Magnetic resonance imaging (MRI). MRI can create better images of problems with soft tissues, such as a torn rotator cuff. Dr. Wilson’s office has an MRI machine on site which adds convenience.
Frozen shoulder generally gets better over time, although it may take up to 2 years. The focus of treatment is to control pain and restore motion and strength through physical therapy.
More than 90% of patients improve with relatively simple treatments to control pain and restore motion.
Non-steroidal anti-inflammatory medicines. Drugs like naproxen and ibuprofen reduce pain and swelling.
Steroid injections. Cortisone is a powerful anti-inflammatory medicine that is injected directly into your shoulder joint.
Physical therapy. Specific exercises will help restore motion. These may be under the supervision of a physical therapist or via a home program. Therapy includes stretching or range of motion exercises for the shoulder. Sometimes heat is used to help loosen the shoulder up before the stretching exercises. Below are examples of some of the exercises that might be recommended.
- External rotation — passive stretch. Stand in a doorway and bend your affected arm 90 degrees to reach the doorjamb. Keep your hand in place and rotate your body as shown in the illustration. Hold for 30 seconds. Relax and repeat.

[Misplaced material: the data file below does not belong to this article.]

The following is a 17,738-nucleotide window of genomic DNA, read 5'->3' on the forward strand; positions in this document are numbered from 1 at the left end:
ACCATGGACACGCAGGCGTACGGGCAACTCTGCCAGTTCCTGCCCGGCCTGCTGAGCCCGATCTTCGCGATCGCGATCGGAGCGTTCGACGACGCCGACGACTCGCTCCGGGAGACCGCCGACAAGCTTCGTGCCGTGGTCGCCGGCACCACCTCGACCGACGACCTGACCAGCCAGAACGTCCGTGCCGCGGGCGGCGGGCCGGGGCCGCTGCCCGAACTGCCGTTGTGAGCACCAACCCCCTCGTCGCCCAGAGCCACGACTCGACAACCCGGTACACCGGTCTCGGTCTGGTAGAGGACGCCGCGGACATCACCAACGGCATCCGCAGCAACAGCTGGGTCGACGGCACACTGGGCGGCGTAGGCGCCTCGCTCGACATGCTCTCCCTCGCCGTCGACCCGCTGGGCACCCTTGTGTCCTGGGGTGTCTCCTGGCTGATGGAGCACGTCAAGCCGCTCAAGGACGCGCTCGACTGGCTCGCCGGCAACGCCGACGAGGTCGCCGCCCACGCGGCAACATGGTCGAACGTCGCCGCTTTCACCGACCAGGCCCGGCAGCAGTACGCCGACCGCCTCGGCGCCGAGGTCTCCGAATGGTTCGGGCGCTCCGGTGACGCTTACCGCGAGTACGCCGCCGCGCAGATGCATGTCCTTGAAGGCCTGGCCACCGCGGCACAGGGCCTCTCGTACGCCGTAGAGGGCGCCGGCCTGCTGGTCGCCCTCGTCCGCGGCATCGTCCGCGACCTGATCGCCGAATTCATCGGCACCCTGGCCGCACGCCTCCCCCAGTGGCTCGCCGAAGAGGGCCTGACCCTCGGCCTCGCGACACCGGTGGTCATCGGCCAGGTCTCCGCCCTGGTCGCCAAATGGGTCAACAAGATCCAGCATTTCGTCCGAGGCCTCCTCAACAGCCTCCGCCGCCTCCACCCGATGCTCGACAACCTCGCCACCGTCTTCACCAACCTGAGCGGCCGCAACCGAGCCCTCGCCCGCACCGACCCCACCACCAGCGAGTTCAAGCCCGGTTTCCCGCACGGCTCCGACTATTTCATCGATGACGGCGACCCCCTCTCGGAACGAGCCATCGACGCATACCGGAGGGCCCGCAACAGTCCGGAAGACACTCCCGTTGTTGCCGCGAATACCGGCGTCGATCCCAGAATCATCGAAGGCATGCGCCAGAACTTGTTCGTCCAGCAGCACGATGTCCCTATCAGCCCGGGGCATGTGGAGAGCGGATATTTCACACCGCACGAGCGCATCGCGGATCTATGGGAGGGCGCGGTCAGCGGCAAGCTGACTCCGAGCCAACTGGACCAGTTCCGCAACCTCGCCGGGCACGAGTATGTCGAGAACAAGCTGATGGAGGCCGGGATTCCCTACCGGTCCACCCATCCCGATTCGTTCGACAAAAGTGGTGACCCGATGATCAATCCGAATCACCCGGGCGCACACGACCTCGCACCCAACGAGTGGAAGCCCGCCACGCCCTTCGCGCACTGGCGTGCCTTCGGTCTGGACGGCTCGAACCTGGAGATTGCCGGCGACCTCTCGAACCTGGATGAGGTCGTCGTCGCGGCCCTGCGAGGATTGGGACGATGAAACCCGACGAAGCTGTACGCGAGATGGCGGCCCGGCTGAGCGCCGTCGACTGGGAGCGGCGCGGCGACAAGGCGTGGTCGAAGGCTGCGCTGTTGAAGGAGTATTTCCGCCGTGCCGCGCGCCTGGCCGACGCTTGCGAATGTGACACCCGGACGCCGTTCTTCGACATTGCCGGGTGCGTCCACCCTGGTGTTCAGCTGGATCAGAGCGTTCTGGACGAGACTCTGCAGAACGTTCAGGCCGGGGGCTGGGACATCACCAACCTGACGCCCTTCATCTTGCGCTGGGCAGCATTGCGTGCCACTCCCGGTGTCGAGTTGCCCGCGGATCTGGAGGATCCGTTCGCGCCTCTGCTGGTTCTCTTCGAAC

- Forward flexion — supine position. Lie on your back with your legs straight. Use your unaffected arm to lift your affected arm overhead until you feel a gentle stretch. Hold for 15 seconds and slowly lower to start position. Relax and repeat.
- Crossover arm stretch. Gently pull one arm across your chest just below your chin as far as possible without causing pain. Hold for 30 seconds. Relax and repeat.
If your symptoms are not relieved by therapy and anti-inflammatory medicines, and your progress has plateaued, Dr. Wilson may discuss surgery with you.
The goal of surgery for frozen shoulder is to release the stiffened joint capsule. The most common methods include shoulder arthroscopy and capsular release.
Shoulder arthroscopy and capsular release. In this procedure, Dr. Wilson will cut through tight portions of the joint capsule. This is done using pencil-sized instruments inserted through small incisions around your shoulder.
In many cases, manipulation and arthroscopy are used in combination to obtain maximum results. Most patients have very good outcomes with these procedures.
Recovery. After surgery, physical therapy is necessary to maintain the motion that was achieved with surgery. Recovery times vary, from 6 weeks to three months. Although it is a slow process, your commitment to therapy is the most important factor in returning to all the activities you enjoy.
Long-term outcomes after surgery are generally good, with most patients having reduced or no pain and greatly improved range of motion. In some cases, however, even after several years, the motion does not return completely and a small amount of stiffness remains.
Although uncommon, frozen shoulder can recur, especially if a contributing factor like diabetes is still present.